It’s time to talk about the albums. The reason why we care about this man in the first place. Eight albums in 12 years, showing an incredible growth along the way. Let’s go:

Scream Bloody Gore 1987
I can’t sit here and tell you I’m in love with an album featuring song titles like Regurgitated Guts or Torn to Pieces, and I can’t pretend the lyrics to things like Zombie Ritual (‘Revengeful corpses out to kill/Smell the stench, your guts will spill/Vomit for a mind, maggots for a cock/With his axe the corpse will chop’) are anything but goofy. The point is, nobody was releasing anything like this before this time, and everybody was releasing it afterwards. It’s a step, a new injection into what metal was at the time, and developed into now. Whatever and whenever VENOM, SLAYER, and POSSESSED were, they weren’t like this. By today’s standards, it isn’t technical, at all, in any way. By today’s standards, it’s not the most brutal thing in the world. But how much of what is, by today’s standards, would be setting those standards without this setting the table that they’re eating at? The liner notes give the metal version of ‘Who is John Galt?’ as the mysterious John Hand is pictured and credited as rhythm guitar player. And as a fabulous bit of attention to detail, the hole on the disc tray is directly lined up with the empty eye socket of the zombie sitting on the throne on the cover. A bit of brilliance, that.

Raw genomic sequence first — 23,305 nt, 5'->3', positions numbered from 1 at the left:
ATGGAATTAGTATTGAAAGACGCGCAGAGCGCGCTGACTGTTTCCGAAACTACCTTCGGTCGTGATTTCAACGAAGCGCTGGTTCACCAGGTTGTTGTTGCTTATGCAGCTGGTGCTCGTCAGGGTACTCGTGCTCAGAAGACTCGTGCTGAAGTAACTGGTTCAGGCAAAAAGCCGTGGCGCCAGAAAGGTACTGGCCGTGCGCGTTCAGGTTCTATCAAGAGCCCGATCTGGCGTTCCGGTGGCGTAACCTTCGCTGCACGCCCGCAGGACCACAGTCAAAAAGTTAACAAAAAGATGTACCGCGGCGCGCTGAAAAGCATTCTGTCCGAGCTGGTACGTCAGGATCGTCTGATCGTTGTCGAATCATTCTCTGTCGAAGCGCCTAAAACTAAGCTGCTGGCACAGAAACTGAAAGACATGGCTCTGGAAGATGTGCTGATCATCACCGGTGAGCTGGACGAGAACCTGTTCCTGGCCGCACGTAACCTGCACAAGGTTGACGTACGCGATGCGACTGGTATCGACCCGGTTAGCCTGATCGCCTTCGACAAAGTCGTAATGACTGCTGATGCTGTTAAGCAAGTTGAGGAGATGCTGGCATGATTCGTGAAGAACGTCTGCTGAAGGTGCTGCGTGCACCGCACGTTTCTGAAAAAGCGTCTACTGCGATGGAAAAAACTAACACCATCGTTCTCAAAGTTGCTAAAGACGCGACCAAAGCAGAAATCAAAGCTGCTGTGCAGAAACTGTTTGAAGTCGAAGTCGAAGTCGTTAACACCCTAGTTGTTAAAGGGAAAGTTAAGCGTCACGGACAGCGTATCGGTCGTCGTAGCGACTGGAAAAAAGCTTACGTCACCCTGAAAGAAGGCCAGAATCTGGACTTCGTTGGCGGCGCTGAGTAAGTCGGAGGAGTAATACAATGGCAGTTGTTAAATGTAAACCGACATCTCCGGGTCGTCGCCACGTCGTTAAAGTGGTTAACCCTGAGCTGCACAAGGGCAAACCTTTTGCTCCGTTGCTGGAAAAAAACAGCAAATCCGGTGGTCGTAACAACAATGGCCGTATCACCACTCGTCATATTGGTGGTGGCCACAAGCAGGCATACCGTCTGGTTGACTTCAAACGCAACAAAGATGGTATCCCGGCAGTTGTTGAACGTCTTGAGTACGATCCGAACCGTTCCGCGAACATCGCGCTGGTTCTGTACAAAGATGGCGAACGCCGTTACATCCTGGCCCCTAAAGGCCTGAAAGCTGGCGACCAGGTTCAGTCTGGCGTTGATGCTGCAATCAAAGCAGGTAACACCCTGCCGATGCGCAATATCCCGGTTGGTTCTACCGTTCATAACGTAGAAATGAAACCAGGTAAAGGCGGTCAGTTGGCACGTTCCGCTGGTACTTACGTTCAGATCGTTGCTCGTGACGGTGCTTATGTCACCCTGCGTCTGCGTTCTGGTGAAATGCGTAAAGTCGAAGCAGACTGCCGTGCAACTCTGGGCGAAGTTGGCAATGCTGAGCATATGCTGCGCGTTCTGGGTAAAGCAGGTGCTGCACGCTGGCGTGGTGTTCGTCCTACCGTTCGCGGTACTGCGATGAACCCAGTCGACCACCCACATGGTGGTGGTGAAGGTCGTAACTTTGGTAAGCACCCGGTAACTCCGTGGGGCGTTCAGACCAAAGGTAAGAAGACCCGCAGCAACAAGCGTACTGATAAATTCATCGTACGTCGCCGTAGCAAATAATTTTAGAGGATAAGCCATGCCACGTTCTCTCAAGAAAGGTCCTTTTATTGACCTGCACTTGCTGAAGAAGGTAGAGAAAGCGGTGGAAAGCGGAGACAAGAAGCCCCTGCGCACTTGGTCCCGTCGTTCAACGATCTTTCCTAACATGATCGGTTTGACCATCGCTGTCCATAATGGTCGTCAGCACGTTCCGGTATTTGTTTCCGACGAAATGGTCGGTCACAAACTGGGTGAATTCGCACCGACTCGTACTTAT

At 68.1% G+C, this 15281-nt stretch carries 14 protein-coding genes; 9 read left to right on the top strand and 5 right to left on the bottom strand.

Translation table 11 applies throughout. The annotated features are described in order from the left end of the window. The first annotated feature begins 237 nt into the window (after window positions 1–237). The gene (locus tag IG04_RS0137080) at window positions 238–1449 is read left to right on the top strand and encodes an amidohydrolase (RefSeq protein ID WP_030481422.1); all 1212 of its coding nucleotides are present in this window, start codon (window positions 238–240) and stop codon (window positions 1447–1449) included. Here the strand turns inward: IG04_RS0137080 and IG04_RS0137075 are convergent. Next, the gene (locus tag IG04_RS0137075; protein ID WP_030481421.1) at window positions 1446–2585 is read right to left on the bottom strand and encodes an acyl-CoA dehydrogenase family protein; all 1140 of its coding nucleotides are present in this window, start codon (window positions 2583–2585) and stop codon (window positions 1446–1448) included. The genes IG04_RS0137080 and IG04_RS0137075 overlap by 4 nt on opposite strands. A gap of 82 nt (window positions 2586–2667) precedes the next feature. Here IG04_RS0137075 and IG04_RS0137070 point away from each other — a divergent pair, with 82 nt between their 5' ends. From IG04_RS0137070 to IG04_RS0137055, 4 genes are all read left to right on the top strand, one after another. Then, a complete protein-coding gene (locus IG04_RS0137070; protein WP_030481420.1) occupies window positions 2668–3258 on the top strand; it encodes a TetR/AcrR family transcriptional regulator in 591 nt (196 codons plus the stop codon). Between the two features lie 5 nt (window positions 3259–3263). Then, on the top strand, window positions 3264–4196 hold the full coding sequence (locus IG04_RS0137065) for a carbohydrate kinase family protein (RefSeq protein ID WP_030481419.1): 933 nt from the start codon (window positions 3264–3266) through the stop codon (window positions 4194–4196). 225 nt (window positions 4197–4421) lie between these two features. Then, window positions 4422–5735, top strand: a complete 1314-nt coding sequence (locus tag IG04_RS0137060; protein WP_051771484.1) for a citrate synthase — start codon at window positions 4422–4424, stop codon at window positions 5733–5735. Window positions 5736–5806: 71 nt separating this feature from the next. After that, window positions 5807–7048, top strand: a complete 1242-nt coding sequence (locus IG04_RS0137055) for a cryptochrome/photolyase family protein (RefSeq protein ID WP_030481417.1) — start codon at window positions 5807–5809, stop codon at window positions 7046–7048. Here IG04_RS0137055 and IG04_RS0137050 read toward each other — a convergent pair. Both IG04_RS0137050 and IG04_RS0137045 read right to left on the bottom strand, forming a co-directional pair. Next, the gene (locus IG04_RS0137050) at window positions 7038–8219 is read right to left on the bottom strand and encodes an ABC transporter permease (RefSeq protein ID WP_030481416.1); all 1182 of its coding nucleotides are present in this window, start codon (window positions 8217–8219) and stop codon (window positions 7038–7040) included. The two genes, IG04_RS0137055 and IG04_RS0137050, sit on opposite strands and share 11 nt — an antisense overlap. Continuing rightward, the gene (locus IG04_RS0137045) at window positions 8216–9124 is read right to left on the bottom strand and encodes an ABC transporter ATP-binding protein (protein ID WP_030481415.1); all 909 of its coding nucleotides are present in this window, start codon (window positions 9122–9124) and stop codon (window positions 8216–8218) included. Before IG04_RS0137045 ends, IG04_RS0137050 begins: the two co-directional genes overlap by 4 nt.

Leprosy 1988